Bike fit comparison: Dahon Vitesse T20 vs Giant TCX SLR 2

It took some time and a fair bit of tinkering with parts, but I’ve finally dialed in Bino and Hyro‘s bike fits as closely as possible to my physiology. While they may share the same rider, they are obviously very different beasts. I thought of doing a comparison between them.

For these photos, I tried to equalize the two bikes while trying to prop them up vertically. Using the Vitesse’s kickstand will lean it over to the non-drive side, while using the Minoura DS-30AL will result in the rear wheel being suspended at different heights off the ground. Both are deployed in the photos, but aren’t really used to bear the weight of either bike. I leaned the Vitesse against a wall using its handlebar grips, while I propped the TCX’s left pedal on a little stool.

One of the fundamental differences between them is in the cranks. Hyro has 170 mm crank arms, while Bino has slightly longer 172.5 mm crank arms.

Compensating for the extra 2.5 mm of length requires a correspondingly lower saddle height on the Dahon. As most experienced cyclists will tell you, saddle height is the most fundamental bike fit measurement, the one which everything else is based around. The bikes aren’t worlds apart, though, and it’s not easy to tell the difference at first glance.

Moving to the front, we look at the handlebar heights.

I ride with Bino’s stock telescoping handlepost slammed at the very bottom of its travel. Even then, Hyro’s drop handlebars are at least 3 cm lower.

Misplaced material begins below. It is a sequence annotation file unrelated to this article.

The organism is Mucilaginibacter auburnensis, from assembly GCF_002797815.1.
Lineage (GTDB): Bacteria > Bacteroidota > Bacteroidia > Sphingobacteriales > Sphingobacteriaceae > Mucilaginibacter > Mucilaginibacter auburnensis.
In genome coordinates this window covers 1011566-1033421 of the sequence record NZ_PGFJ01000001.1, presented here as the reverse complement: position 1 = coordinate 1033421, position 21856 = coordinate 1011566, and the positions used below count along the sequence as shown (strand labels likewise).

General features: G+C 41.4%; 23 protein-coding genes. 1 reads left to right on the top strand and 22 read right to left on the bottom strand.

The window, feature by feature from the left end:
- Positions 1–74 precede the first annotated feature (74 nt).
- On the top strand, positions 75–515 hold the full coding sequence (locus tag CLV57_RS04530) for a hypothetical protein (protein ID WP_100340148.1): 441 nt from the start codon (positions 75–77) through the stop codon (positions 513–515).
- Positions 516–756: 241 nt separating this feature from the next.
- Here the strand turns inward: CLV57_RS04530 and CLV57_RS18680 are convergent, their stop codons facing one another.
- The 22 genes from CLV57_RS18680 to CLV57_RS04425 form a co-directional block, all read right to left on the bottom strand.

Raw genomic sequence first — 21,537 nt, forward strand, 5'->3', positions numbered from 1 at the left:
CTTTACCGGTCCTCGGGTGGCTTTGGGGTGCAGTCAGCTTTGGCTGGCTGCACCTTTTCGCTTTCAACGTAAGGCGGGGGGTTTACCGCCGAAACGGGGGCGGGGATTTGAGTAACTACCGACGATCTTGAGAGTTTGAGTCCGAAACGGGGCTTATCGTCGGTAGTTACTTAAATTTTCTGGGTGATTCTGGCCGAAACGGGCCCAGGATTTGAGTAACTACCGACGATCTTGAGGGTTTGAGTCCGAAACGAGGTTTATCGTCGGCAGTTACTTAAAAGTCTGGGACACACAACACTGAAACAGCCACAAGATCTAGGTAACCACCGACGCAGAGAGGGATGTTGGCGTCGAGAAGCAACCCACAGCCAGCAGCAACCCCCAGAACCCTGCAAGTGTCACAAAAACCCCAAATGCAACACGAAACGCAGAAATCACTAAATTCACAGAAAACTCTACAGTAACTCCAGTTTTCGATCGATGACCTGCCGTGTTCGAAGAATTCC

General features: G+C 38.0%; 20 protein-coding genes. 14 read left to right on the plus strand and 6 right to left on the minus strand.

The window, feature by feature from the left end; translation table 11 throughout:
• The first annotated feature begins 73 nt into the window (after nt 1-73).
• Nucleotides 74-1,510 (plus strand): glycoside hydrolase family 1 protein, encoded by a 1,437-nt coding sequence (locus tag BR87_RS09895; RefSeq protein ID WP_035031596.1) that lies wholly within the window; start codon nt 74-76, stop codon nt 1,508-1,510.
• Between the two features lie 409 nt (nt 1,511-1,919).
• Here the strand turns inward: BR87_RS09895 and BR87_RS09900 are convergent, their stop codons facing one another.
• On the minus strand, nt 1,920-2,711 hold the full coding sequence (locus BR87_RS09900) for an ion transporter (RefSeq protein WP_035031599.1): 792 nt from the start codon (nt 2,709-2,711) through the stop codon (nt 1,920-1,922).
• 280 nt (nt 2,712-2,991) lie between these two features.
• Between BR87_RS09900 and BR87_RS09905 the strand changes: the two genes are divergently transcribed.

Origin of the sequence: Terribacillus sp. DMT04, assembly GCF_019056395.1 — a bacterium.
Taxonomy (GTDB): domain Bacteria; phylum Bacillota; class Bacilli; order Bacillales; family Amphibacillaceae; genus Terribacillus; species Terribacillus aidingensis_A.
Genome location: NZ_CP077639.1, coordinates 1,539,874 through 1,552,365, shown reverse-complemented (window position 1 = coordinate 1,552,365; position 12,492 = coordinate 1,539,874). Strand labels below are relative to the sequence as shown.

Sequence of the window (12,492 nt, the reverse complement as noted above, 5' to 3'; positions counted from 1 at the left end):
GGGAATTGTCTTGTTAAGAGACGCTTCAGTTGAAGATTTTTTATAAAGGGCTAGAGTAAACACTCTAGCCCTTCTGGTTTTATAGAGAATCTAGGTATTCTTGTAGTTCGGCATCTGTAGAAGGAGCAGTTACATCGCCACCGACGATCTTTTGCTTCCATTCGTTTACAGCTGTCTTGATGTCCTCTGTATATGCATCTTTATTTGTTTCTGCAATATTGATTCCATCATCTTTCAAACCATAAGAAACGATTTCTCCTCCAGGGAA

Top-down view of both bikes with saddles’ rears aligned. Note the Vitesse’s seat tube, which is actually behind the bottom bracket shell.

Combining the saddle height and handlebar height, we have the reach, which is very different on both bikes. Even without factoring in the TCX’s drop handlebars, the Vitesse is the more upright bike with a much shorter reach, mainly because of the lack of a proper stem.

And no, the handlepost doesn’t really count, unless you refer to it as a super-short stem. There’s a slight 10-degree forward bend where the Dahon handlepost clamps around the steerer tube, and incidentally where its folding hinge and latch are, so it’s not quite a “zero-centimeter” stem. Turning the 580 mm handlebars on the Vitesse gives quick direction changes – which may feel twitchy to riders not accustomed.

Aftermarket “stems” are available for folding bikes to further adjust the fit. These are basically pairs of handlebar clamps connected with a cross bar which is held by the handlepost’s clamp.

By comparison, the TCX has a 90 mm stem clamped around the steerer tube, plus 70 mm of reach on the drop bars – both of which work to give a more stretched-out riding position and slow down the steering. Despite the much narrower 400 mm handlebars, cornering with the TCX is done more by leaning in with the hips than turning the bars.

This was an interesting look at how different these bikes are. Yet, it also provides an insight as to how close Dahon’s small-wheeled folding bikes are to a full-size bike’s geometry.

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